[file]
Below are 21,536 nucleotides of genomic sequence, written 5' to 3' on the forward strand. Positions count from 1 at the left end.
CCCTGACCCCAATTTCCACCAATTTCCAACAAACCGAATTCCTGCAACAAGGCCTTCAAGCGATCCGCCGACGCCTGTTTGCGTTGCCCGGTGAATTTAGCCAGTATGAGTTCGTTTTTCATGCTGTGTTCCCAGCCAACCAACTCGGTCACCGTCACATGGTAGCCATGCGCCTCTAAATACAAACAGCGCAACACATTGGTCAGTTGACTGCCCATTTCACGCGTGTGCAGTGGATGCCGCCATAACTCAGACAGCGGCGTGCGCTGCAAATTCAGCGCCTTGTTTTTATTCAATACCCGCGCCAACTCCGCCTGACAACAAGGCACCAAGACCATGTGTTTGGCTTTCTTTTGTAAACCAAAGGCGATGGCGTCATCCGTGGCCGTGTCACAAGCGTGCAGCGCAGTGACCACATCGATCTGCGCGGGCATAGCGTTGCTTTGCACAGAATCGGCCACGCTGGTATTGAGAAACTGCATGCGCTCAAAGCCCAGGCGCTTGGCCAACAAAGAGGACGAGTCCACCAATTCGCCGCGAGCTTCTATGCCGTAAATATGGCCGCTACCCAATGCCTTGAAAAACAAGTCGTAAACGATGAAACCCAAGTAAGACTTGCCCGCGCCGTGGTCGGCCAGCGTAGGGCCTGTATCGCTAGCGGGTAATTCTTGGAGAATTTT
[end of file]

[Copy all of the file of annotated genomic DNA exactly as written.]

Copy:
Below are 21,536 nucleotides of genomic sequence, written 5' to 3' on the forward strand. Positions count from 1 at the left end.
CCCTGACCCCAATTTCCACCAATTTCCAACAAACCGAATTCCTGCAACAAGGCCTTCAAGCGATCCGCCGACGCCTGTTTGCGTTGCCCGGTGAATTTAGCCAGTATGAGTTCGTTTTTCATGCTGTGTTCCCAGCCAACCAACTCGGTCACCGTCACATGGTAGCCATGCGCCTCTAAATACAAACAGCGCAACACATTGGTCAGTTGACTGCCCATTTCACGCGTGTGCAGTGGATGCCGCCATAACTCAGACAGCGGCGTGCGCTGCAAATTCAGCGCCTTGTTTTTATTCAATACCCGCGCCAACTCCGCCTGACAACAAGGCACCAAGACCATGTGTTTGGCTTTCTTTTGTAAACCAAAGGCGATGGCGTCATCCGTGGCCGTGTCACAAGCGTGCAGCGCAGTGACCACATCGATCTGCGCGGGCATAGCGTTGCTTTGCACAGAATCGGCCACGCTGGTATTGAGAAACTGCATGCGCTCAAAGCCCAGGCGCTTGGCCAACAAAGAGGACGAGTCCACCAATTCGCCGCGAGCTTCTATGCCGTAAATATGGCCGCTACCCAATGCCTTGAAAAACAAGTCGTAAACGATGAAACCCAAGTAAGACTTGCCCGCGCCGTGGTCGGCCAGCGTAGGGCCTGTATCGCTAGCGGGTAATTCTTGGAGAATTTT